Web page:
What Does Baltimore’s New Inspection Law Mean for Smaller Landlords?

A new law in Baltimore is requiring landlords of smaller rental properties to get their apartments inspected. The uncertainty of these inspections is concerning to some smaller landlords, although many still support it. The law is aimed at improving housing conditions in Baltimore’s lower-income areas, according to the Baltimore Sun. Owners of rental properties with one or two bedrooms have until Jan. 1, 2019, to pass a 20-point inspection before they can obtain a license to rent their properties. This is a new requirement for Baltimore’s smaller landlords—previously, only the owners of multifamily properties with three or more units were required to be registered, inspected, and licensed. However, the Sun reports that most of the city’s violations for problems such as rodents, mold, and lack of heat come from these one- and two-unit properties that make up half of Baltimore’s rental market. The inspection must be performed by a licensed third-party inspector, whom the landlord must hire himself. More than 200 state-licensed inspectors have registered with Baltimore’s housing authority to perform assessments under the new law. That number is expected to grow. This is expected to free up city inspectors to focus on “the tens of thousands of complaints reported through 311 and emergencies such as lack of heat reported through 911,” according to the Sun article. “Most of the city’s approximately 220,000 annual inspections are spurred by such complaints.”

Specifics of the law include:

  • Registration fees: Fees were already in place for smaller properties—$30 per “dwelling unit” for one- or two-unit properties; $35 per “dwelling unit” for buildings with at least three units, with an additional $25 per “rooming unit.”
  • Penalties: Each offense is subject to a $500 penalty if a landlord is convicted of a misdemeanor violation.
  • License renewals: Under the new law, how often a landlord has to renew their license depends on how quickly he corrects violations. A landlord with a strong inspection record, who corrects violations within 60 days of notice, can get a three-year license. But a landlord who takes between 61 and 90 days to correct a violation can only get a two-year license. And if he takes longer than 90 days, he can only get a one-year license.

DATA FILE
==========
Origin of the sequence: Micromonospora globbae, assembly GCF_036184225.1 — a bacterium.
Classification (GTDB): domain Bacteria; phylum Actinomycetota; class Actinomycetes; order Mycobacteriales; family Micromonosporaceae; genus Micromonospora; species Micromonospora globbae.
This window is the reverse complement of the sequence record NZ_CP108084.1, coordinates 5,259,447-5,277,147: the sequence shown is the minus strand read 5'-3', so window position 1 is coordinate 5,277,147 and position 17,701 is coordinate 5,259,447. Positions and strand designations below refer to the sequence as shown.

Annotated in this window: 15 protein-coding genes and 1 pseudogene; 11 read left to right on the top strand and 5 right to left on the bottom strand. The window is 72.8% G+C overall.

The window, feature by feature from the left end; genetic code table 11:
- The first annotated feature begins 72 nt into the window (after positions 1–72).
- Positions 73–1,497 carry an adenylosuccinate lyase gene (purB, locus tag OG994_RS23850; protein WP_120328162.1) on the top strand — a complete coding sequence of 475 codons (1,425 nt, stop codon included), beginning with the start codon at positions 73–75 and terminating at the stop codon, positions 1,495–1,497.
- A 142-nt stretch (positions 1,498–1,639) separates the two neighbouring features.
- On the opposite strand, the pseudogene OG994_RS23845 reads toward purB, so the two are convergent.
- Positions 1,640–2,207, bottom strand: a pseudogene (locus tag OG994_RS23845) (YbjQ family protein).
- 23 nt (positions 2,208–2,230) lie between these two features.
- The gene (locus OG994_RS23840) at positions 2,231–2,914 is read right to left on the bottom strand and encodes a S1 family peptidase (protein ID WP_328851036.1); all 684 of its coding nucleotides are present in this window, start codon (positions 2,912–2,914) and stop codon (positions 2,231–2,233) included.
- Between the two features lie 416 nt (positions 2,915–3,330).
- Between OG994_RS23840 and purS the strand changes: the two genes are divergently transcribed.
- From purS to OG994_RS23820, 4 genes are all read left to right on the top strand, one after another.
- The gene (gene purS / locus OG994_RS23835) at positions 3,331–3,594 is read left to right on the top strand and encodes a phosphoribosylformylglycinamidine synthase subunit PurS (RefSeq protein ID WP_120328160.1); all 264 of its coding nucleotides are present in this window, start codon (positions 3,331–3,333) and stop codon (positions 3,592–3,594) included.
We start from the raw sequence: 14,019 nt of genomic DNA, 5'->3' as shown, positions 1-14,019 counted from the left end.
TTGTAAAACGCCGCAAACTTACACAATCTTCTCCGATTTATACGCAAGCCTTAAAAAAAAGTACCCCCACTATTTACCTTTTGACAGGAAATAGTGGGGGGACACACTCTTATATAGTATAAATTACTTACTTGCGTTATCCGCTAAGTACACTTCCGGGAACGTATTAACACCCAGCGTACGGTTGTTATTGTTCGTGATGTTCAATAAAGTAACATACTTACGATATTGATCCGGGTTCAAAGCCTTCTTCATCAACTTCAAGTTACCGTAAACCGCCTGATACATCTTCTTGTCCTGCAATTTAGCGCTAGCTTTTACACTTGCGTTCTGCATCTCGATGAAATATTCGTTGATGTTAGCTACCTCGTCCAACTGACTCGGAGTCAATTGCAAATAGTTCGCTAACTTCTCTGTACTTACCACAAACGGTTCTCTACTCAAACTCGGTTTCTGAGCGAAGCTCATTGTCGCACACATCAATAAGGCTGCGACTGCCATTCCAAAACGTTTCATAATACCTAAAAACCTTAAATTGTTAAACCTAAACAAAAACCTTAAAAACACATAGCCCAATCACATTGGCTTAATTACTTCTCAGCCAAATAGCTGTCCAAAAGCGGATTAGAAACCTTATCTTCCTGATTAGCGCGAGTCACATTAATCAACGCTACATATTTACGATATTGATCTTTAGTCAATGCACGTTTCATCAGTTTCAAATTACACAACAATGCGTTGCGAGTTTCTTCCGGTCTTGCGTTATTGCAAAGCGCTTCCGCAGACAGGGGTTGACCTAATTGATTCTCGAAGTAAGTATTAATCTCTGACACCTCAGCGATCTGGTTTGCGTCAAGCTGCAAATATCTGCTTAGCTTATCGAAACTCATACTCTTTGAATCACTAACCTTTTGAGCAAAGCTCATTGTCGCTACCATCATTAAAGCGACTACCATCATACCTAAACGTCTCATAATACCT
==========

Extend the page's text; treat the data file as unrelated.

• Inspections: If a property has nine units or fewer, each one must be inspected. If a property has 10 units or more, a “representative sample” must be inspected.
The law went into effect in August, leaving just five months for landlords to comply with the new inspection requirements. The timeframe has some landlords worried. “It’s going to be tight,” Adam Skolnik of the Maryland Multi-Housing Association told the Sun. But “it’s great that they’re going to inspect the smaller [landlords],” he said. City officials are also applauding the law. Baltimore’s Department of Housing and Community Development are calling it “a major step forward toward improving the overall quality of the housing stock,” praising the city for “working to ensure that tenants have healthier, safer places to live.” One possible concern has arisen that may result from the new law: forced displacement when a property is found to be in violation. The new law does not specifically address where a tenant is supposed to go when a landlord fails inspection. It remains to be seen how this situation might play out for tenants after a failed inspection, though other states with similar laws have found reasonable solutions to accommodate the needs of displaced residents. Lusk Law, LLC, represents landlords and property owners, including handling compliance with landlord-tenant regulations and laws. If you’re a landlord, get the legal advice you need to successfully operate your business. Contact Lusk Law, LLC, to set up a consultation.